Of course the humble bicycle, being ultra-lightweight and with a limited top speed, only needs a few hundred watts at the most.
Mine’s a Mango velomobile, please!
Our Mr Hammond set his stall out early on, declaring his love of zooming along empty roads in his Jag!
What’s amazing with these ideas of a low carbon leccy cars is that they concentrate solely on the tailpipe – be that at the back of the vehicle or more recently at the power station – but neglect what goes into producing the cars themselves and disposing of them afterwards.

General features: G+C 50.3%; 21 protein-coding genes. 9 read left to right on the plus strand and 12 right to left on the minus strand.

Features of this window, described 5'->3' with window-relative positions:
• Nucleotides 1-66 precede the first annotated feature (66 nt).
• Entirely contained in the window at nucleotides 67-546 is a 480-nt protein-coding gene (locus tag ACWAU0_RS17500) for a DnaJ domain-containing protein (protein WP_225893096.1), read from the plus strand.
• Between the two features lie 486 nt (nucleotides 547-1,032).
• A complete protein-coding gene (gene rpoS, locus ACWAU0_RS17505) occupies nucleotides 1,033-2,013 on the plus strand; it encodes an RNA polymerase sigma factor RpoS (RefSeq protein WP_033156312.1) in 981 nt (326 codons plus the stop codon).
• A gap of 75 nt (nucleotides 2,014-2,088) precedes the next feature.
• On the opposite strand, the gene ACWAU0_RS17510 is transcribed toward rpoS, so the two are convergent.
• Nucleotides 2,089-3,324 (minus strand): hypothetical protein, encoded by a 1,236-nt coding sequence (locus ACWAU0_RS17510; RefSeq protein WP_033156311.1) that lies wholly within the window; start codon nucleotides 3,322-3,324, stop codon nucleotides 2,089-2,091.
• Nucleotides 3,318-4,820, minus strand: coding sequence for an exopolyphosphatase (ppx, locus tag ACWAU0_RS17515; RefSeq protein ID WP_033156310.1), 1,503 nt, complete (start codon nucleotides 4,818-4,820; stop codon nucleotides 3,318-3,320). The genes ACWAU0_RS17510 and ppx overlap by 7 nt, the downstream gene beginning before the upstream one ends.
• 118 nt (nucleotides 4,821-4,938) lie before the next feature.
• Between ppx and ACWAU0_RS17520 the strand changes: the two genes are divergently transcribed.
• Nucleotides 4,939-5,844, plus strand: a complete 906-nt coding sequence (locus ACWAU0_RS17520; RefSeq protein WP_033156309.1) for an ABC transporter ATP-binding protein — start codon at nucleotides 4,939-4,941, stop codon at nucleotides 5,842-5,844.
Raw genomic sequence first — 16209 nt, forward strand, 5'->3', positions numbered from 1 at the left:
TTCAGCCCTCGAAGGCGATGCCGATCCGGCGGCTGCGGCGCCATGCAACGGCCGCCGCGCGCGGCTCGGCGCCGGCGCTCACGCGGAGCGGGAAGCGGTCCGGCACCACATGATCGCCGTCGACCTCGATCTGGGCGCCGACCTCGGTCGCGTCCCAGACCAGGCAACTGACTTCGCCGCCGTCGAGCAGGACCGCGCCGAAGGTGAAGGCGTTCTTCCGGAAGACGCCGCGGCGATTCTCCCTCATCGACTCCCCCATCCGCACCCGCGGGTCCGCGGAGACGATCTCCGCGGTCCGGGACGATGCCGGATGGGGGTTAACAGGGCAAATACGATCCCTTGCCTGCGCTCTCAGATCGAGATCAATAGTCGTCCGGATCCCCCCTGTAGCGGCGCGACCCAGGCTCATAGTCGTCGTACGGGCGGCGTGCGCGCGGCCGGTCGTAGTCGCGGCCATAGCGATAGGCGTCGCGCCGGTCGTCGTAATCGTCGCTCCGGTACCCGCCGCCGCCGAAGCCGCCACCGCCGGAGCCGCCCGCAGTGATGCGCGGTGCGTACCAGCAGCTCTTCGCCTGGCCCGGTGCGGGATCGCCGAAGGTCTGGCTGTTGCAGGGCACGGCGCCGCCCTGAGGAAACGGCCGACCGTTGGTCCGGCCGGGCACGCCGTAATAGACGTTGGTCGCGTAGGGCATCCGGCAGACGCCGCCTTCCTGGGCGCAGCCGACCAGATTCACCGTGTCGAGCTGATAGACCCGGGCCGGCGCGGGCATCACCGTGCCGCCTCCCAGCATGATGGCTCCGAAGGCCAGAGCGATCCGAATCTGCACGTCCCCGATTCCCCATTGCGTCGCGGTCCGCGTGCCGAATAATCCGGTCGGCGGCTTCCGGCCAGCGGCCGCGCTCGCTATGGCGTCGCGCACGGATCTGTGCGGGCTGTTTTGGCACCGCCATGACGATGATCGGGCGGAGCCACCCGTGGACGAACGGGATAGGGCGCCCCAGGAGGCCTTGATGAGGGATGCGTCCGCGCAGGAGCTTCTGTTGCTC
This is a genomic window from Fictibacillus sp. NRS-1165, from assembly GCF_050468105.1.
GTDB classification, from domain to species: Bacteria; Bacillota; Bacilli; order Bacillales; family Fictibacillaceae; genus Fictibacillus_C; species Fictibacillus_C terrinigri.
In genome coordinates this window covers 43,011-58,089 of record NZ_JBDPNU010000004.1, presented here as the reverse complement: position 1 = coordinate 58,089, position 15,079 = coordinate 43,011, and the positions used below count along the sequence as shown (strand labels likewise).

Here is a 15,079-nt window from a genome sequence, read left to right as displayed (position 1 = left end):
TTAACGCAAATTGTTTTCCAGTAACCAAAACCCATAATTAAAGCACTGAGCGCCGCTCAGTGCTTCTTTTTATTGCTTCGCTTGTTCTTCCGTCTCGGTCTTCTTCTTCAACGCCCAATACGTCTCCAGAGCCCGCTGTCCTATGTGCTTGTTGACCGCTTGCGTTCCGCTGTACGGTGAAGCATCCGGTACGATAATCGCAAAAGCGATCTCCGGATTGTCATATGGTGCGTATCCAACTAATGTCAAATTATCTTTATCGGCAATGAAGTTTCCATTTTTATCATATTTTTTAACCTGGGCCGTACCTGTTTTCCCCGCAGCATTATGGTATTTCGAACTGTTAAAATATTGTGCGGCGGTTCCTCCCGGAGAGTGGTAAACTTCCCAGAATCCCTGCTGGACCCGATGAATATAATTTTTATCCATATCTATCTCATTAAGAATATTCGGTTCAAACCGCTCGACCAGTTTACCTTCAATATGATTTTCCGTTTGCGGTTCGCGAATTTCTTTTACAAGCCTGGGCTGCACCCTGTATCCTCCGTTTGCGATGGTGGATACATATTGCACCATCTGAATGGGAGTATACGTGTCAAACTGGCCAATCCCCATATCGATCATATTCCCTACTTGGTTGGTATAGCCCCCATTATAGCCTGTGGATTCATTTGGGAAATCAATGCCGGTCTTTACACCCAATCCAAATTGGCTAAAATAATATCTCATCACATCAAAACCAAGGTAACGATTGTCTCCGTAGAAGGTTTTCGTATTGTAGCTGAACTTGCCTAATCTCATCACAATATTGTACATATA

A conventional car is filled with more material now that it was twenty years ago. Add a stonking big battery into the mix. Not pretty.
SteveL’s Thunderbird analysis is inspired! I don’t think we should be dismissing ‘technology’ entirely though, just that it should be used more appropriately.
Philip Hammond comments remind me of the sixties when the Dr Beaching axed most of the railway network on the grounds that
they would make a fine off road cycle network“new technology” would solve our transport needs in the future and therefore we didn’t need speed money up grading the network. The talk then was of flying cars and personal helicopters. What is with the Tories that makes them so detached from reality?